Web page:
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Farmer School Students Discover Winter Wonderland on Wall Street

February 2017

Elizabeth Jenike

Every January, a group of intrepid finance majors suit up and travel to the Big Apple to participate in FSB’s Wall Street Week. They see the sights, they sample the cuisine - but most importantly, they get connected with top-level financial institutions in the area and get a firsthand look at the inner workings of the stock market.

This year, however, there was a different vibe for Wall Street Week. Instead of being only a study-away type of trip where the students studied solely in New York City for the duration, the class was offered as a Winter Term course. What does that mean? Essentially, the first two weeks of the Miami winter term were spent in Oxford, brushing up on stock market knowledge and putting together presentations that would eventually be given to top clients in NYC.

Traders for a day

When they got to NYC for the third week of the course, they hit the ground running. They visited Blackrock, JP Morgan, Credit Suisse, Citi, Warburg Pincus, Goldman Sachs and more - the biggest of the big, the ones calling the shots on the floor of the NYSE.

They also got to visit the NYSE itself, which wasn’t, maybe, all it’s hyped to be. Thanks to the popularity of a certain image in movies and on television, the common assumption is that the floor of the NYSE is full of shouting traders waving slips of paper in the air. The reality is a little more reserved.

“It’s still crazy,” said senior finance major Penghui Xue. “But a lot of those transactions take place over the computer now.”

As an international student, Penghui enjoyed the trip to New York City (admittedly his fourth). The class got up before the sun to go around the city so they could visit big institutions and see the sights, often leaving the hotel at 6:50 a.m. and returning at 7 p.m. Such is the life of a stock trader!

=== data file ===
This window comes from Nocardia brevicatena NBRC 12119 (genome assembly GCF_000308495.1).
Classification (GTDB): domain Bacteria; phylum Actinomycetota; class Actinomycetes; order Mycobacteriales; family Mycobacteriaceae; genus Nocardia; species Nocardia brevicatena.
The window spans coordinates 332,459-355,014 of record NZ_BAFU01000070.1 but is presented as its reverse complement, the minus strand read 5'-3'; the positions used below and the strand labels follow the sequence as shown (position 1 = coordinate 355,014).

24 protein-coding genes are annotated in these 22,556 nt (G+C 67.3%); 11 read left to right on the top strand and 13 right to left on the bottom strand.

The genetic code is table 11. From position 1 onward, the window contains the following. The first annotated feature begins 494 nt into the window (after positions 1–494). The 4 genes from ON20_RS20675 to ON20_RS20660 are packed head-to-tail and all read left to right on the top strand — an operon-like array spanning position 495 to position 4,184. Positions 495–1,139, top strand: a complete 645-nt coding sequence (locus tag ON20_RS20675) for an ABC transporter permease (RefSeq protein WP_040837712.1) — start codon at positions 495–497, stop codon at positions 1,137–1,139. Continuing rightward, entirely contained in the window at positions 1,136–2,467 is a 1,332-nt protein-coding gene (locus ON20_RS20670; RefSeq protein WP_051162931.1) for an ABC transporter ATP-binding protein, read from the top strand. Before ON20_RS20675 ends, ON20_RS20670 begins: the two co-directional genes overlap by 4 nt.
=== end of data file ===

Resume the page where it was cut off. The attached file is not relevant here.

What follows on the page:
Stock pitch fever

For the stock pitch competition, the students had one goal: find a stock that was undervalued and come up with key scenarios for how its stock value could be realized. Why is that stock undervalued? What isn’t the market getting? These were questions they had to answer in their presentations.

“The most valuable part of going [on the trip] was being able to see all these different banks and huge institutions,” junior finance major Aaron Lewis said about the experience. “It was cool to see Miami grads, people who were in our shoes not too long ago, to be able to go to that level in that industry.”

Aaron also noted that he enjoyed being able to pitch a stock to Miami grads who were also banking professionals. A sort of build-in camaraderie was there thanks to the shared alma mater, but these were industry professionals - their feedback was invaluable to the current FSB students.

“Farmer is a great business school, so we should leverage the alumni power to build our network for our future career development,” Penghui commented. “If we don’t use the network, that’s a waste of resources.”

The winning team of the stock competition did an evaluation of the Chinese e-commerce company Alibaba, which had actually just gone public on the NYSE. Team members included Aaron, Ryan Prescott, Sam Garson, Penghui and Devang Singhvi.

More than a class

According to Penghui, one of the most important aspects of the trip wasn’t just the educational experience or the opportunity to view how real-life stock trading happens on the NYSE. For him, it was a way to connect with his fellow Farmer School students and cement himself even further into the Miami community as a whole.

“The stock pitch process is hard but it’s really amazing,” Penghui said, because he and his group mates got to know each other. “Doing the normal classes, you don’t really have that much time working together for one purpose.

“Farmer offers this kind of opportunity to students, and there’s no reason for me to give that up,” Penghui said.